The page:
The Great Bend City Council Monday night heard on Housing Opportunities Inc.’s planned Cambridge Park development east of University of Kansas Health Systems Great Bend Campus and south of Walmart. The council had called a work session to discuss the project, which sits outside city limits, and concerns over HOI’s request to connect to the city’s sanitary sewer.
At issue was a sewer lift station in the area and if it could handle the additional load created by the new addition, said City Administrator Kendal Francis. It was noted that a monitoring system at a cost of $8,000 was needed to get a picture of its capacity.
The station covers most of the western portion of Great Bend and is already heavily utilized.
There was some heated discussion with HOI officials wondering why this wasn’t brought up earlier and council members doubting the need for the project.
Also addressed during the session was whether or not the area should be annexed into the city. HOI officials have spoken with the Barton County Commission.
In addition, some on the council were reluctant to support a low-income housing project when a recent housing study showed the real need was for moderate- to higher-income housing.
In the end, it was agreed to revisit the matter when the city has a better idea of the lift station’s capability. There was also acknowledgement that there had been miscommunication going both ways. Addressing the council supporting the plan were HOI Executive Director Callie Miller and Shelby Zuniga, Sunflower Diversified Services interim executive director.
The 28-unit low-income Cambridge Park will be Phase 1 of a three- to four-phase projection for this property over the next 8-10 years. The construction was planned to begin soon.
Cambridge Park is a project combining supportive services provided by Sunflower Diversified Services to allow the project to cater to their clientele. The vision of this project started in December 2018 with Vicky Dayton, the former executive director of HOI, and now retired Sunflower Executive Director Jon Prescott, collaborating on the lack of appropriate housing.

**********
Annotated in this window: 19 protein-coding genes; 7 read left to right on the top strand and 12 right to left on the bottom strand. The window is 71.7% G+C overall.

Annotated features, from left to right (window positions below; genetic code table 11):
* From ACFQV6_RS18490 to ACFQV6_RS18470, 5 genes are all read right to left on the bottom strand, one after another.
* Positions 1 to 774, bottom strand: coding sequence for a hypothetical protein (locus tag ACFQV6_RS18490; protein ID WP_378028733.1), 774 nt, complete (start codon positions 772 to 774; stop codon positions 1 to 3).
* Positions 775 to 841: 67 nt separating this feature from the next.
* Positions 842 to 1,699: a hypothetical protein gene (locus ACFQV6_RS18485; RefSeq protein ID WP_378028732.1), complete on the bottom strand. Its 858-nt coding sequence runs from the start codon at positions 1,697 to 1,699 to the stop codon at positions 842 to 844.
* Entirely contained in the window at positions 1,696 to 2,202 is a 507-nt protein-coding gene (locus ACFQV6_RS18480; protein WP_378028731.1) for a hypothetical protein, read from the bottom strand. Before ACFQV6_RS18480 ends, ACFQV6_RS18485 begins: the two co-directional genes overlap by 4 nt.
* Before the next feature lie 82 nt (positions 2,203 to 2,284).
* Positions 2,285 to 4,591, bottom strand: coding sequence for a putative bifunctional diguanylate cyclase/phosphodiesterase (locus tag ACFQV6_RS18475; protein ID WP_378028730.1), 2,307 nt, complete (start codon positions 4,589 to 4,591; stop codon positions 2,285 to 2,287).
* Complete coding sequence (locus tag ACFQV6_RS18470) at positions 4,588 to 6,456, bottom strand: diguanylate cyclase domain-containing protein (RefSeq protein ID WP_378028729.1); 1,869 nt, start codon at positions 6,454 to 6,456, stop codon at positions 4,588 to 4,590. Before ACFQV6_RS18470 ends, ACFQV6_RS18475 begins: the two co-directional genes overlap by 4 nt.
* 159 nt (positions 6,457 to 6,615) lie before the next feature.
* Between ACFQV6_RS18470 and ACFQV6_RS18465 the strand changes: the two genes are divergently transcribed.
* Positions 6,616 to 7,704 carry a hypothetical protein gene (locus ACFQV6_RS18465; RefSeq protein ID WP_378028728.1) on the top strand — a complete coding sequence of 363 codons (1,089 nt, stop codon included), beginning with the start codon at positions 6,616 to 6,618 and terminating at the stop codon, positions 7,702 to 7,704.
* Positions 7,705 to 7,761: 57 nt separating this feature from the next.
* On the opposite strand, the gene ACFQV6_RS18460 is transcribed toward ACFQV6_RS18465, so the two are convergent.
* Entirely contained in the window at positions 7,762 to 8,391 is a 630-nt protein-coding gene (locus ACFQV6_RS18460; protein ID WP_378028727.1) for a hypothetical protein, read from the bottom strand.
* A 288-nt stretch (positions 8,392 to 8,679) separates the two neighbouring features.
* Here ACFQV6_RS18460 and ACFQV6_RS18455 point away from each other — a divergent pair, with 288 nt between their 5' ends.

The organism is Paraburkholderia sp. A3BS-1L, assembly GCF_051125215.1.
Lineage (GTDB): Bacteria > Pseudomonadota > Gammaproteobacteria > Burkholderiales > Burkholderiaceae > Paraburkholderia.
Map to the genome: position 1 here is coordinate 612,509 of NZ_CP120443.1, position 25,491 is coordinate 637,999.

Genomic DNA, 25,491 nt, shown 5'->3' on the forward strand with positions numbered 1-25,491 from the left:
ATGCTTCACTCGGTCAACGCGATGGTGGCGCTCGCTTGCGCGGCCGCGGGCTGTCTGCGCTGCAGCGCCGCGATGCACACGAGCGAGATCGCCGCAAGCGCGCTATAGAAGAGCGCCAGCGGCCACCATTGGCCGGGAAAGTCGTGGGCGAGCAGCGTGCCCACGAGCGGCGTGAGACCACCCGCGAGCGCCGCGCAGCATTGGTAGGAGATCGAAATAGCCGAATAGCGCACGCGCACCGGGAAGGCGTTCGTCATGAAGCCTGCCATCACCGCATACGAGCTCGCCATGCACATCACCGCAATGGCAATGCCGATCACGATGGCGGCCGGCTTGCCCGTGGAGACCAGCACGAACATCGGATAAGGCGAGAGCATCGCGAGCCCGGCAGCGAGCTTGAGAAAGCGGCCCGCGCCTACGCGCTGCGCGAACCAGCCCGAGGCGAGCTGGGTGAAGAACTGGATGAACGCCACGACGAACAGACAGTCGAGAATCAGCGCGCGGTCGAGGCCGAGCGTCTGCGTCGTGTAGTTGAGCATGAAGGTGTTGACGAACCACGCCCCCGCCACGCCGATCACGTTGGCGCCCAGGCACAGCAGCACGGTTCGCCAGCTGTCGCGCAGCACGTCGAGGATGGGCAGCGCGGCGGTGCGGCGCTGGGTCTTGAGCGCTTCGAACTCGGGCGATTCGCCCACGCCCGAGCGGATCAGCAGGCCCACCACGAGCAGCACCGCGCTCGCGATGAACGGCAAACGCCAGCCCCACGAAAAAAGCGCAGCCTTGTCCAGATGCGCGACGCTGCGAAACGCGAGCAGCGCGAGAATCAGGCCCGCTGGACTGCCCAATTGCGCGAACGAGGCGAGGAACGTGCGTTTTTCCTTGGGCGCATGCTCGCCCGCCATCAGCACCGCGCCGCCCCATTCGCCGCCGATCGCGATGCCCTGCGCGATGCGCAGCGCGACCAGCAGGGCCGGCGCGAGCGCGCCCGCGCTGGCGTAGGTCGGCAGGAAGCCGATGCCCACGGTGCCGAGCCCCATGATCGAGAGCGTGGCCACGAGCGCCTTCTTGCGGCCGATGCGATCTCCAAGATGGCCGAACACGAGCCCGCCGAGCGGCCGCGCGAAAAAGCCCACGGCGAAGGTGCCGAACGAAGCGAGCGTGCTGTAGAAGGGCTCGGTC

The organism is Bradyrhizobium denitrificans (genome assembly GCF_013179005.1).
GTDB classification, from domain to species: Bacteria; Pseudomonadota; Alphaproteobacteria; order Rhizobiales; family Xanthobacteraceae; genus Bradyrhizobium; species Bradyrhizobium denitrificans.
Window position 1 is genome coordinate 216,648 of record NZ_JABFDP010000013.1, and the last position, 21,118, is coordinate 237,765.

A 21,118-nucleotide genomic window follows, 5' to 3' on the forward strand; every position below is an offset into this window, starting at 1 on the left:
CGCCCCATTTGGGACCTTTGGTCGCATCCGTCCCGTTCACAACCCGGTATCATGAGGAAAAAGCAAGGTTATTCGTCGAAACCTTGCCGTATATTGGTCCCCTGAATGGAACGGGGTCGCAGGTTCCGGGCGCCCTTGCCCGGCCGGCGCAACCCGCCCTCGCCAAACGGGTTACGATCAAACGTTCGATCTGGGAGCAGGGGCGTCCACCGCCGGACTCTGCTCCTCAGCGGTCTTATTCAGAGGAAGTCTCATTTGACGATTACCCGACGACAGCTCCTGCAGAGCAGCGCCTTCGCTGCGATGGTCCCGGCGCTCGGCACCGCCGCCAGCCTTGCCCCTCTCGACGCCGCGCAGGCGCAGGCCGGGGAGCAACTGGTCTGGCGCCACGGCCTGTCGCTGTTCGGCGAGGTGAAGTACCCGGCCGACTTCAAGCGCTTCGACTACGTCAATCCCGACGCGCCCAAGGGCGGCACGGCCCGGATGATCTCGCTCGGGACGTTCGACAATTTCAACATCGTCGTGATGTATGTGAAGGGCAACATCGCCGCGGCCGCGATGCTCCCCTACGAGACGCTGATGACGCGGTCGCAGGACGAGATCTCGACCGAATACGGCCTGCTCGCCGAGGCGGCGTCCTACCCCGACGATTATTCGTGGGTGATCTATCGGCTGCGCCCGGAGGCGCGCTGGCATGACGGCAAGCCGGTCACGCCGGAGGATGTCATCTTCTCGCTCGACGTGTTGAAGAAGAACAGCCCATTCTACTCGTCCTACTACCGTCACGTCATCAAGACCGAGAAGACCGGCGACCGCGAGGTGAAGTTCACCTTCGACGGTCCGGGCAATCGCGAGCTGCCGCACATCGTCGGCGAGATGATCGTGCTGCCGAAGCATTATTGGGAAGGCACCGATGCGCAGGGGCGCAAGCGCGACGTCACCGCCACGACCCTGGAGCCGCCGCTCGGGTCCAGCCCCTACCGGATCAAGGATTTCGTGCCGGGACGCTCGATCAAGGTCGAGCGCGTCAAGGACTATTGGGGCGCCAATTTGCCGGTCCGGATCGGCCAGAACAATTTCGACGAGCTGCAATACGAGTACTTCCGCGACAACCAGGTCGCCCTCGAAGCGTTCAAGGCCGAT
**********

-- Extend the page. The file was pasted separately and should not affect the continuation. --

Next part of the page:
However, after a period of time, should Sunflower clients not fill the Cambridge Park units, they will be open to the community at large as low-income apartments.
City officials noted the lift station monitors should probably be installed, regardless of Cambridge Park.
HOI and the project will add Grant Street from Sixth to Second streets, and will extend Sixth 150 feet east as a part of this phase. Additional streets will be added as the phases are completed.
The units will include one- and two-bedroom duplexes with one-car attached garages. The project will also include a functional community building for tenant use.
In additional, two single-room occupancy buildings will be comprised of eight units split into loft style units each with a kitchenette and a private bathroom. Common living spaces, laundry facilities, and full kitchens are also included on each side of the building to encourage a community shared living area.
Office space will be included for SDS staff that connects both side of each building.
Last fall, HOI announced the recent award of Low-Income Housing Tax Credits (LIHTC) and HOME Funds from Kansas Housing Resources Corporation the project. These combined housing awards total up to nearly $6 million. KHRC awarded 12 projects out of 27 applications received.
HOI will be owner and the general contractor for Cambridge Park, as well as providing management and maintenance services when completed. HOI purchased the 24 acres from a group of local doctors, including Dr. Randall Hildebrand, Dr. Perry Smith, Dr. Jeff Brozek, and Dr. Leonard Fleske.
Since 1996, Housing Opportunities Inc. has been providing affordable housing offering single-family homes and duplex-style apartment units across Barton, Pawnee, Rice, and Scott counties. They have developed 19 projects.